From Amman, we took a day-trip to Jerash, home to a really spectacular set of Roman ruins.
Never heard of Jerash? Don’t worry, neither had we! (And I majored in Classical Civilizations in undergrad; I live for this kind of stuff.)
The site may have been inhabited by humans as early as the Bronze Age (3200 BC – 1200 BC), but the ancient city is thought to have been settled around 333 BC. Around 64 BC, ancient Jerash was conquered for the Romans by Pompey the Great. Jerash grew in size and wealth, peaking in size during the early 3rd century AD, and then eventually declined after a devastating earthquake in 747.
The ruins of ancient Jerash are located in the modern city of Jerash, the capital and largest city in the Jerash Governate, located approximately 30 miles north of Amman. It is a short, uneventful minibus ride. The Jerash bus station is located within walking distance from the ruins, but our minibus dropped us directly in front of the entrance. (It was unclear to us whether this was a legitimate stop or a courtesy stop by a friendly bus driver.)
We ventured out to Jerash the day after we visited the Citadel, and I had been so unimpressed by the Citadel that I was prepared to be underwhelmed. I love ruins, but I worried that perhaps the multitude of incredible ruins we had seen in Egypt and at Petra had ruined me for the rest of the trip.
But, as soon as we made our way through the typical “enter through the gift shop” set-up and caught sight of the ruins, I realized that was not the case. By way of comparison: we spent two hours at the Citadel, including the amount of time it took us to sit down and discuss whether we actually wanted to continue visiting the site, but we easily spent four hours exploring Jerash (loving every moment of it) and could have stayed longer if not for sheer exhaustion and hunger.
The first thing you see if the highly impressive Hadrian’s Arch, constructed for the Emperor Hadrian’s visit in 129 AD.
The triumphal arch is a major show-stopper, but one of the things that I found most interesting was the signage providing interesting and extensive details about the restoration work that had been performed upon it.1 Similar signage could be found throughout the site, much to my delight.
Then we made our way over to the Hippodrome, a stadium for horse- and chariot-racing.
Our next stop was the Oval Forum – truly something to see. This forum is unusual because it is shaped like an (you guessed it) oval. At 90 meters long and 80 meters wide (at its widest point), it is also quite large.
Our guidebook instructed us that we could get the best view by climbing up to the Temple of Zeus, so we did just that.
The Temple of Zeus was pretty interesting also. We first explored the Sanctuary of Zeus, located immediately below it.
Because the signage indicated the presence of an ancient oracle, I spent a considerable amount of time climbing amongst the ruins, attempting to discern where this oracle might have been located.
The Temple of Zeus dates to 162 AD and was constructed over the remains of an earlier Roman temple.
We next explored the South Theater, which once housed an audience as large as 5,000 persons.
After Christianity became the official religion of the Roman Empire, pagan shrines (like the Temple of Zeus and the Temple of Artemis here at Jerash) were abandoned and cannibalized for the construction of churches. The remains of 15 churches have been found at the site, and our guidebook suggests that there might be more yet undiscovered.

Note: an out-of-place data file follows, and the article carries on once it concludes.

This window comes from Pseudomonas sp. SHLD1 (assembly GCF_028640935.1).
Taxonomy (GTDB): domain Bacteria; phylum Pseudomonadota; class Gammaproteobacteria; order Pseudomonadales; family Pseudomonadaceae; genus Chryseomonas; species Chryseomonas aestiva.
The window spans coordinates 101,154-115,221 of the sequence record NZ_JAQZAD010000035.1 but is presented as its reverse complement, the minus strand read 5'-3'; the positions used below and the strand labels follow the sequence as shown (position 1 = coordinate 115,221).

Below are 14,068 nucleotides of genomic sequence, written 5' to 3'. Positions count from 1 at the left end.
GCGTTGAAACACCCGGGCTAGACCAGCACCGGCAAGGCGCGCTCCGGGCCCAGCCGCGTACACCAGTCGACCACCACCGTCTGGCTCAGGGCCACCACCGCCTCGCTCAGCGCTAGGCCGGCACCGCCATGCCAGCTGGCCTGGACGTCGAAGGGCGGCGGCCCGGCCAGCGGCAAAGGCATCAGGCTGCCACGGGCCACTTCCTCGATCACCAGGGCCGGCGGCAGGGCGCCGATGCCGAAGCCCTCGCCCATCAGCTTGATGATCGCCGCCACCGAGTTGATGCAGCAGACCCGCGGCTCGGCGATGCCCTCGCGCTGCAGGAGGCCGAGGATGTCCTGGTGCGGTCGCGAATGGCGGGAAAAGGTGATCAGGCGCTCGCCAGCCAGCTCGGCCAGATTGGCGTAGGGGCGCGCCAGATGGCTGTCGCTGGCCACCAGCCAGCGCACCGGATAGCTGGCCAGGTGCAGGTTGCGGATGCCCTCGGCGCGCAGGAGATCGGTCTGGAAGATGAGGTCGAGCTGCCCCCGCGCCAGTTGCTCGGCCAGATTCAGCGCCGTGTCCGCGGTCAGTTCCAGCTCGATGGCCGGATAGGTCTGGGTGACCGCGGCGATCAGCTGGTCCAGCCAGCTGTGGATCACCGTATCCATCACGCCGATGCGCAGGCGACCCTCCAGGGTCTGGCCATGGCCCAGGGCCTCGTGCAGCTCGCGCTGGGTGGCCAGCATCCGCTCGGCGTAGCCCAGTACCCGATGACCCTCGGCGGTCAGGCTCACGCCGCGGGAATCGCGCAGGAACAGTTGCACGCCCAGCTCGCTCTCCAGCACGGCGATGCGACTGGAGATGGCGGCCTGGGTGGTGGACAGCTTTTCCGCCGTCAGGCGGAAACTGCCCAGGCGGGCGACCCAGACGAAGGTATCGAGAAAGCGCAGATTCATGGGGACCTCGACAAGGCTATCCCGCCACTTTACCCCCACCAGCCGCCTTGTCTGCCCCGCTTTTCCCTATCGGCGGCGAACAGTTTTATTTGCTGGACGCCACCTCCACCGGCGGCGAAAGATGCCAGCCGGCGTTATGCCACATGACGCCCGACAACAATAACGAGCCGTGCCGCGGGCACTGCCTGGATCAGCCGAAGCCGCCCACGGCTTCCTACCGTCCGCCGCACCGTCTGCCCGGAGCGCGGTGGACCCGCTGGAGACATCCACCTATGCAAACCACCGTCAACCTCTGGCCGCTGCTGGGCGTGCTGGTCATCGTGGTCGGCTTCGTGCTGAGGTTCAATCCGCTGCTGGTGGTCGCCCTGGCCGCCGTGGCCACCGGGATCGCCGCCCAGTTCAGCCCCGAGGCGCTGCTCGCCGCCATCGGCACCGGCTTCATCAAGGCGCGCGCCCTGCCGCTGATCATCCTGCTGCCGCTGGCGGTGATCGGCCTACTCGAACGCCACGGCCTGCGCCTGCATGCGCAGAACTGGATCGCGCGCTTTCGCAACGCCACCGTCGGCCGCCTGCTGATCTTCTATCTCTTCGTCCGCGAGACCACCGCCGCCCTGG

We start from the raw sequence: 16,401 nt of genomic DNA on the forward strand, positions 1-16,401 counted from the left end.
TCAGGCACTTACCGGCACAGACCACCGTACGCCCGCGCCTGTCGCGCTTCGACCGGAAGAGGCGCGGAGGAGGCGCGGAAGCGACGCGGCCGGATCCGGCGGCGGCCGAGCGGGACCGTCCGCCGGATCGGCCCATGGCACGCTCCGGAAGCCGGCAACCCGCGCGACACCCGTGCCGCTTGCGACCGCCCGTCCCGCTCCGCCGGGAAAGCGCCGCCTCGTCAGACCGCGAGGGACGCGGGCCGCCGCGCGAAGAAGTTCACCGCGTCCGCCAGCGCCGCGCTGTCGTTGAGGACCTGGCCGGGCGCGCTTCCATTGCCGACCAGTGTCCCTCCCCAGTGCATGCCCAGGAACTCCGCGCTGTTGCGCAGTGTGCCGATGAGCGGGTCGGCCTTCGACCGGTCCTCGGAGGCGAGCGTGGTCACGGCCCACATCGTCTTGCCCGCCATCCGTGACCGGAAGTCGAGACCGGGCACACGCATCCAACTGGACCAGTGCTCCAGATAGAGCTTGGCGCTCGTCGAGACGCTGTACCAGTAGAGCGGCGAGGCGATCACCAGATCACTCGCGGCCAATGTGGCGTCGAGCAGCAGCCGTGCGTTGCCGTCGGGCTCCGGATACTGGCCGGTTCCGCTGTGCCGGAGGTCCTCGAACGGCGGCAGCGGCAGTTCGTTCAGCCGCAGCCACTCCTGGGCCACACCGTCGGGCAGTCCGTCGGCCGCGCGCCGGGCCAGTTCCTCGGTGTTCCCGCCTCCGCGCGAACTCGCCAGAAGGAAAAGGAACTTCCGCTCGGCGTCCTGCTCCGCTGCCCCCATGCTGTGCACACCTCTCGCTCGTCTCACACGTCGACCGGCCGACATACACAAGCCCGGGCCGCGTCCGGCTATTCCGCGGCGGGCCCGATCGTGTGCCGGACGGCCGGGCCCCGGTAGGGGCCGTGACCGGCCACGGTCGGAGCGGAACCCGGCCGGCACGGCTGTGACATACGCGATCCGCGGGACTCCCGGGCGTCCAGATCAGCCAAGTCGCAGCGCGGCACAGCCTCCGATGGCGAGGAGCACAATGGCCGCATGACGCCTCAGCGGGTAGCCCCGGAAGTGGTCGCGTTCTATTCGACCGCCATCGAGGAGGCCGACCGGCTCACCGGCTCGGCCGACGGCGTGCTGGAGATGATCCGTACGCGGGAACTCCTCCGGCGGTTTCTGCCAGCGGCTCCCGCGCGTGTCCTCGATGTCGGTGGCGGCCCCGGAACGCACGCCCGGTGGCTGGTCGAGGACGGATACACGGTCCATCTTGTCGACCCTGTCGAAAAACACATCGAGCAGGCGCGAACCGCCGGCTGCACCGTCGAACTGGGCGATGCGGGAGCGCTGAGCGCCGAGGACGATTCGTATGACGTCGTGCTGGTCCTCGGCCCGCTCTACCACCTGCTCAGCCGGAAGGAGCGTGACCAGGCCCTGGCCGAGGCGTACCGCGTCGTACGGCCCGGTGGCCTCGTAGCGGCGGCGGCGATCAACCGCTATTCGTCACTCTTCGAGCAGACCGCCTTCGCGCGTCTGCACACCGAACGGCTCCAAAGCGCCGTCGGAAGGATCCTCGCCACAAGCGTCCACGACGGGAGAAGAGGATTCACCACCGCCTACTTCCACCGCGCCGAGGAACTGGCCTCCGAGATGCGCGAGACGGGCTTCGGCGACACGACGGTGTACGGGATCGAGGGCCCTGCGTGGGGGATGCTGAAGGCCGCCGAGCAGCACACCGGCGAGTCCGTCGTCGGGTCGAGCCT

We poked around and looked at some of these ruins — the most interesting thing about them being the intricate tiled floors.
After the churches, we reached the Temple of Artemis. Constructed between 150 and 170 AD, 11 of its 12 columns remain standing.
From there, we hit the North Theater, which was likely used for government meetings.
Finally, we reached the end of the ancient city of Jerash, demarcated by the North Gate.
As you can see from the picture above, entry and exit through the North Gate is not permitted – so, even though the bus station was located directly on the other side of this gate, we had to walk the entire way back to the entrance.
Not that it mattered – we hadn’t yet completed our tour of the site! We walked back along the Cardo Maximus, the central artery of town.
Along the way, we saw the North Tetrapylon, an archway with four entrances constructed where the northern decumanus (one of the main streets) intersected with the Cardo Maximus.
This tetrapylon, which was reconstructed in 2000, is much more interesting than its sister, the South Tetrapylon, which was little more than a pile of rubble.
We also spotted the remains of the Western Baths. Interestingly, the Eastern Baths lie outside the gate and in the modern city of Jerash.
We also saw the propylaeum, or monumental gateway, leading to the Temple of Artemis.
We also inspected the ruins of church.
And we saw the Nymphaeum, an impressive ornamental fountain.
Eventually, the Cardo Maximus deposited us back inside the Oval Forum, and we made our way back through Hadrian’s Arch (no less impressive going than coming). Although exhausted, we planned to make the 20-minute walk to the bus station (basically retracing the route we had just walked, although on the opposite side of the ancient city’s wall) – but then we spotted a minibus gathering passengers near the gate. We hopped aboard and headed back to Amman, gushing the entire way about our amazing day.
1 I went looking for pre-reconstruction images of Hadrian’s Arch to share and the best I could find was this tweet. Weird format, cool pictures.